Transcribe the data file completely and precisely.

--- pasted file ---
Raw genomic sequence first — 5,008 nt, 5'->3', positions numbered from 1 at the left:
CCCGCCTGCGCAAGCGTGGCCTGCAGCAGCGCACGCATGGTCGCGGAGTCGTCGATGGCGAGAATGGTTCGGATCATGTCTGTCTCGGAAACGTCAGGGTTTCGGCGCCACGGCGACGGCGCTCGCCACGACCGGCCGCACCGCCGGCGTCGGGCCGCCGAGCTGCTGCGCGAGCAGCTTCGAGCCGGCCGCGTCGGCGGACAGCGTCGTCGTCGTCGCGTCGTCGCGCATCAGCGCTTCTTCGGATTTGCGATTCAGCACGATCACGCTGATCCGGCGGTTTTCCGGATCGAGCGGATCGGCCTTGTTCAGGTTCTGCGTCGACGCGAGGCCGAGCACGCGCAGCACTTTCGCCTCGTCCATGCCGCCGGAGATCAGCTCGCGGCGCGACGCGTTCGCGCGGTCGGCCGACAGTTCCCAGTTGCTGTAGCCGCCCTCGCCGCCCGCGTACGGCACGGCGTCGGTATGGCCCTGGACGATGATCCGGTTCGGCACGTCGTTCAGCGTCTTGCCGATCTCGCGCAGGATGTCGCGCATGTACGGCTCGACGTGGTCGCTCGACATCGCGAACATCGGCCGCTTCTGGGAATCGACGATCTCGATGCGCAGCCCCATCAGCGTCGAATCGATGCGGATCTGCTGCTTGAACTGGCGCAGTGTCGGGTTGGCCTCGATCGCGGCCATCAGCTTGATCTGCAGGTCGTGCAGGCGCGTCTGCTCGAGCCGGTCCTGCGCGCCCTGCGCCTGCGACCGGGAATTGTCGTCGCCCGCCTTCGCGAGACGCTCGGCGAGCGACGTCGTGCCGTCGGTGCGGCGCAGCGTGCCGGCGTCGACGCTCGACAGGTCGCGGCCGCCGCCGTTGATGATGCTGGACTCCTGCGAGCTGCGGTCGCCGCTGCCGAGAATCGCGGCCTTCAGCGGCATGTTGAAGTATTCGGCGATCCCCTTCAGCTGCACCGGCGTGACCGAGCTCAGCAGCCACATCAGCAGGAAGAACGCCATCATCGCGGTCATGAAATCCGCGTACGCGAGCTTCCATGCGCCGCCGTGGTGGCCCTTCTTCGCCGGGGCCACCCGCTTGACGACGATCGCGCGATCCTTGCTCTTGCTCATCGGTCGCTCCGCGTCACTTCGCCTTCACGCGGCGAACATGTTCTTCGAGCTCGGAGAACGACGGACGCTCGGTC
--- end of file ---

Raw genomic sequence first — 5,008 nt, 5'->3', positions numbered from 1 at the left:
CCCGCCTGCGCAAGCGTGGCCTGCAGCAGCGCACGCATGGTCGCGGAGTCGTCGATGGCGAGAATGGTTCGGATCATGTCTGTCTCGGAAACGTCAGGGTTTCGGCGCCACGGCGACGGCGCTCGCCACGACCGGCCGCACCGCCGGCGTCGGGCCGCCGAGCTGCTGCGCGAGCAGCTTCGAGCCGGCCGCGTCGGCGGACAGCGTCGTCGTCGTCGCGTCGTCGCGCATCAGCGCTTCTTCGGATTTGCGATTCAGCACGATCACGCTGATCCGGCGGTTTTCCGGATCGAGCGGATCGGCCTTGTTCAGGTTCTGCGTCGACGCGAGGCCGAGCACGCGCAGCACTTTCGCCTCGTCCATGCCGCCGGAGATCAGCTCGCGGCGCGACGCGTTCGCGCGGTCGGCCGACAGTTCCCAGTTGCTGTAGCCGCCCTCGCCGCCCGCGTACGGCACGGCGTCGGTATGGCCCTGGACGATGATCCGGTTCGGCACGTCGTTCAGCGTCTTGCCGATCTCGCGCAGGATGTCGCGCATGTACGGCTCGACGTGGTCGCTCGACATCGCGAACATCGGCCGCTTCTGGGAATCGACGATCTCGATGCGCAGCCCCATCAGCGTCGAATCGATGCGGATCTGCTGCTTGAACTGGCGCAGTGTCGGGTTGGCCTCGATCGCGGCCATCAGCTTGATCTGCAGGTCGTGCAGGCGCGTCTGCTCGAGCCGGTCCTGCGCGCCCTGCGCCTGCGACCGGGAATTGTCGTCGCCCGCCTTCGCGAGACGCTCGGCGAGCGACGTCGTGCCGTCGGTGCGGCGCAGCGTGCCGGCGTCGACGCTCGACAGGTCGCGGCCGCCGCCGTTGATGATGCTGGACTCCTGCGAGCTGCGGTCGCCGCTGCCGAGAATCGCGGCCTTCAGCGGCATGTTGAAGTATTCGGCGATCCCCTTCAGCTGCACCGGCGTGACCGAGCTCAGCAGCCACATCAGCAGGAAGAACGCCATCATCGCGGTCATGAAATCCGCGTACGCGAGCTTCCATGCGCCGCCGTGGTGGCCCTTCTTCGCCGGGGCCACCCGCTTGACGACGATCGCGCGATCCTTGCTCTTGCTCATCGGTCGCTCCGCGTCACTTCGCCTTCACGCGGCGAACATGTTCTTCGAGCTCGGAGAACGACGGACGCTCGGTC